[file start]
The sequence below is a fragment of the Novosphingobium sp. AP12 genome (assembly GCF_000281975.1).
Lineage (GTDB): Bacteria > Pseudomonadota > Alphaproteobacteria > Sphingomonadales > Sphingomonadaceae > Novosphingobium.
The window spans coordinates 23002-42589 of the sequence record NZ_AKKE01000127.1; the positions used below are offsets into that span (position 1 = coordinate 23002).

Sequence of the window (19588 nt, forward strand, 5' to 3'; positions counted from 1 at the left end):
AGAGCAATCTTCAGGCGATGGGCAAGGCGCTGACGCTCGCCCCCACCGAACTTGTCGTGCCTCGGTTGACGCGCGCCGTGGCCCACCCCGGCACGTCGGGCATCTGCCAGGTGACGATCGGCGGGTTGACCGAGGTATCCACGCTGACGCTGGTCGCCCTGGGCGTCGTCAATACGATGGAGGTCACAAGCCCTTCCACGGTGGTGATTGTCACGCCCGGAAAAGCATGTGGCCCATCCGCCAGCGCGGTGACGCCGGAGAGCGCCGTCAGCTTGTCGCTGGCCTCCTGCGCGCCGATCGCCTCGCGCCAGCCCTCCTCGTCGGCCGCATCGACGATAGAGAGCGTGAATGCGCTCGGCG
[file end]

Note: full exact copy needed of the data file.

The sequence below is a fragment of the Novosphingobium sp. AP12 genome (assembly GCF_000281975.1).
Lineage (GTDB): Bacteria > Pseudomonadota > Alphaproteobacteria > Sphingomonadales > Sphingomonadaceae > Novosphingobium.
The window spans coordinates 23002-42589 of the sequence record NZ_AKKE01000127.1; the positions used below are offsets into that span (position 1 = coordinate 23002).

Sequence of the window (19588 nt, forward strand, 5' to 3'; positions counted from 1 at the left end):
AGAGCAATCTTCAGGCGATGGGCAAGGCGCTGACGCTCGCCCCCACCGAACTTGTCGTGCCTCGGTTGACGCGCGCCGTGGCCCACCCCGGCACGTCGGGCATCTGCCAGGTGACGATCGGCGGGTTGACCGAGGTATCCACGCTGACGCTGGTCGCCCTGGGCGTCGTCAATACGATGGAGGTCACAAGCCCTTCCACGGTGGTGATTGTCACGCCCGGAAAAGCATGTGGCCCATCCGCCAGCGCGGTGACGCCGGAGAGCGCCGTCAGCTTGTCGCTGGCCTCCTGCGCGCCGATCGCCTCGCGCCAGCCCTCCTCGTCGGCCGCATCGACGATAGAGAGCGTGAATGCGCTCGGCG